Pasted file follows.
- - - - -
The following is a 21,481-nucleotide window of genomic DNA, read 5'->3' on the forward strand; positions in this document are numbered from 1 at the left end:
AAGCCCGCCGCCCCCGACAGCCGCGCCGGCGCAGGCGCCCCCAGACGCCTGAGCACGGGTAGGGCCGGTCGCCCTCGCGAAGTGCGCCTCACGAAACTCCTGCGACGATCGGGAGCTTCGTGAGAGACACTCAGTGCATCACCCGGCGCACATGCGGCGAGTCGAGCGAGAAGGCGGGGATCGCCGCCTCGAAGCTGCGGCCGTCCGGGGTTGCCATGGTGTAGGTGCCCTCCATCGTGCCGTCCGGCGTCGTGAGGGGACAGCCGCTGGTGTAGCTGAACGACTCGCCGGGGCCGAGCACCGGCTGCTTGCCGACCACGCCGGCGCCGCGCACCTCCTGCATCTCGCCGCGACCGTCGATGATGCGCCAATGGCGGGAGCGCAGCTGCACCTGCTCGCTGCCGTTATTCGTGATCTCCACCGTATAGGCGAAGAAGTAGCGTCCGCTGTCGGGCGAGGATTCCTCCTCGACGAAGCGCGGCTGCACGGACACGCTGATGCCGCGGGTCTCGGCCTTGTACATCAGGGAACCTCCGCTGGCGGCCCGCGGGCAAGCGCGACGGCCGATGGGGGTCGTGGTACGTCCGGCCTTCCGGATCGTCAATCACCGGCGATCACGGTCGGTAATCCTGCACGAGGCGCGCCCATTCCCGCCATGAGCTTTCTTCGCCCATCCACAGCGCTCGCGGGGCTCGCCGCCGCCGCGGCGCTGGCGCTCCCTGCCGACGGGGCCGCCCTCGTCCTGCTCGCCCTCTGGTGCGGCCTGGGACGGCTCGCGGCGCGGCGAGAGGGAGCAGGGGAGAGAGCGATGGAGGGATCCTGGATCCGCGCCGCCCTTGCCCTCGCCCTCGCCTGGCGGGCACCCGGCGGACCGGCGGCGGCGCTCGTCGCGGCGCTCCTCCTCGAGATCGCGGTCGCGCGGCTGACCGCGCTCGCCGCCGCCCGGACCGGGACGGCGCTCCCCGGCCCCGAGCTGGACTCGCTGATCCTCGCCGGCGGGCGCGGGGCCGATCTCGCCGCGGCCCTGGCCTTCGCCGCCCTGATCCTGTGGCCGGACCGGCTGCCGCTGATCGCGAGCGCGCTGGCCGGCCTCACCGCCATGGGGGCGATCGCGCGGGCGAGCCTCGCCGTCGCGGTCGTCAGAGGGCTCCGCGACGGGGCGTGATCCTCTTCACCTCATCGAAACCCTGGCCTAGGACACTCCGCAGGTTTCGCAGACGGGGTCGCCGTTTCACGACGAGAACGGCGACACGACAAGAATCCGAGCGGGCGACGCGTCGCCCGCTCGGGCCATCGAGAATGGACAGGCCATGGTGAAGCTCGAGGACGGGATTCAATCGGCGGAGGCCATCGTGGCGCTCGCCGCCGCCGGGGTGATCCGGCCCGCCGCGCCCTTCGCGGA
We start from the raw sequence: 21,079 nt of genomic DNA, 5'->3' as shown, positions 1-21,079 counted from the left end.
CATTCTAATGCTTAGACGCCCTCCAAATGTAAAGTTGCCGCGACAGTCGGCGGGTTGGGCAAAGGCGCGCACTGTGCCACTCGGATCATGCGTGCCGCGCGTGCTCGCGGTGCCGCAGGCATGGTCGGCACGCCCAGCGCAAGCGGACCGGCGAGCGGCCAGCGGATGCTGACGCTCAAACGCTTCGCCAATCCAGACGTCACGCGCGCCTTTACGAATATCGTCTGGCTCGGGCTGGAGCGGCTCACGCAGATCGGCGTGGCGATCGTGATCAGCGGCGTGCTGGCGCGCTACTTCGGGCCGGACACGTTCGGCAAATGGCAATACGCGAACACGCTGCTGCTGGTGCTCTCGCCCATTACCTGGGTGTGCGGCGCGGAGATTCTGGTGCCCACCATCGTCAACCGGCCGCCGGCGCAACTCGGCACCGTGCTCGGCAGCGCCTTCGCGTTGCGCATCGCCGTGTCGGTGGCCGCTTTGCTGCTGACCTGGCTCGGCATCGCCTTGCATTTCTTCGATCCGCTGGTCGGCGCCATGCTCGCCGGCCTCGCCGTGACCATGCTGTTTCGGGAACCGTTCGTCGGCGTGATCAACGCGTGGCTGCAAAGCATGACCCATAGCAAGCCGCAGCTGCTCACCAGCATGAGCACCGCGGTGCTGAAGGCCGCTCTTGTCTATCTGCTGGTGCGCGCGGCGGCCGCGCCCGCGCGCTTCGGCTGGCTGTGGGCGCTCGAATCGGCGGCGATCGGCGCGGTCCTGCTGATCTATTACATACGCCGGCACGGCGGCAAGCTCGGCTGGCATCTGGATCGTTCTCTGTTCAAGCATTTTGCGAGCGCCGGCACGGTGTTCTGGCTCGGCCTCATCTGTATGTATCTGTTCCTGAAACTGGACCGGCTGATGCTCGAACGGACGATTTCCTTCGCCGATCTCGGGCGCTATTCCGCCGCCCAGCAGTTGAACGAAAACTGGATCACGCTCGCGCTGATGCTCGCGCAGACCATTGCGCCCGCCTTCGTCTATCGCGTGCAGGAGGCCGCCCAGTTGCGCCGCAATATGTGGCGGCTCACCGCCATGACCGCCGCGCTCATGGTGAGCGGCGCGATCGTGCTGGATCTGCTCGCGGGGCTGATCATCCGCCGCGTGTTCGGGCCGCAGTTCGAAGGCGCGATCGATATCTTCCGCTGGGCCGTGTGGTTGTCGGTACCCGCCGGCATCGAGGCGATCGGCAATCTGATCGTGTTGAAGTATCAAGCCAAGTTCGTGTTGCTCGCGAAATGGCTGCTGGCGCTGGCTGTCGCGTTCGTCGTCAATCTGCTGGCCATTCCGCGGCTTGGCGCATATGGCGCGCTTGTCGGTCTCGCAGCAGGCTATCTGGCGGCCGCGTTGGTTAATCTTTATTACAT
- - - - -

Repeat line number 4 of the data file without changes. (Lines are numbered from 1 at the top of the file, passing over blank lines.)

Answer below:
CATTCTAATGCTTAGACGCCCTCCAAATGTAAAGTTGCCGCGACAGTCGGCGGGTTGGGCAAAGGCGCGCACTGTGCCACTCGGATCATGCGTGCCGCGCGTGCTCGCGGTGCCGCAGGCATGGTCGGCACGCCCAGCGCAAGCGGACCGGCGAGCGGCCAGCGGATGCTGACGCTCAAACGCTTCGCCAATCCAGACGTCACGCGCGCCTTTACGAATATCGTCTGGCTCGGGCTGGAGCGGCTCACGCAGATCGGCGTGGCGATCGTGATCAGCGGCGTGCTGGCGCGCTACTTCGGGCCGGACACGTTCGGCAAATGGCAATACGCGAACACGCTGCTGCTGGTGCTCTCGCCCATTACCTGGGTGTGCGGCGCGGAGATTCTGGTGCCCACCATCGTCAACCGGCCGCCGGCGCAACTCGGCACCGTGCTCGGCAGCGCCTTCGCGTTGCGCATCGCCGTGTCGGTGGCCGCTTTGCTGCTGACCTGGCTCGGCATCGCCTTGCATTTCTTCGATCCGCTGGTCGGCGCCATGCTCGCCGGCCTCGCCGTGACCATGCTGTTTCGGGAACCGTTCGTCGGCGTGATCAACGCGTGGCTGCAAAGCATGACCCATAGCAAGCCGCAGCTGCTCACCAGCATGAGCACCGCGGTGCTGAAGGCCGCTCTTGTCTATCTGCTGGTGCGCGCGGCGGCCGCGCCCGCGCGCTTCGGCTGGCTGTGGGCGCTCGAATCGGCGGCGATCGGCGCGGTCCTGCTGATCTATTACATACGCCGGCACGGCGGCAAGCTCGGCTGGCATCTGGATCGTTCTCTGTTCAAGCATTTTGCGAGCGCCGGCACGGTGTTCTGGCTCGGCCTCATCTGTATGTATCTGTTCCTGAAACTGGACCGGCTGATGCTCGAACGGACGATTTCCTTCGCCGATCTCGGGCGCTATTCCGCCGCCCAGCAGTTGAACGAAAACTGGATCACGCTCGCGCTGATGCTCGCGCAGACCATTGCGCCCGCCTTCGTCTATCGCGTGCAGGAGGCCGCCCAGTTGCGCCGCAATATGTGGCGGCTCACCGCCATGACCGCCGCGCTCATGGTGAGCGGCGCGATCGTGCTGGATCTGCTCGCGGGGCTGATCATCCGCCGCGTGTTCGGGCCGCAGTTCGAAGGCGCGATCGATATCTTCCGCTGGGCCGTGTGGTTGTCGGTACCCGCCGGCATCGAGGCGATCGGCAATCTGATCGTGTTGAAGTATCAAGCCAAGTTCGTGTTGCTCGCGAAATGGCTGCTGGCGCTGGCTGTCGCGTTCGTCGTCAATCTGCTGGCCATTCCGCGGCTTGGCGCATATGGCGCGCTTGTCGGTCTCGCAGCAGGCTATCTGGCGGCCGCGTTGGTTAATCTTTATTACAT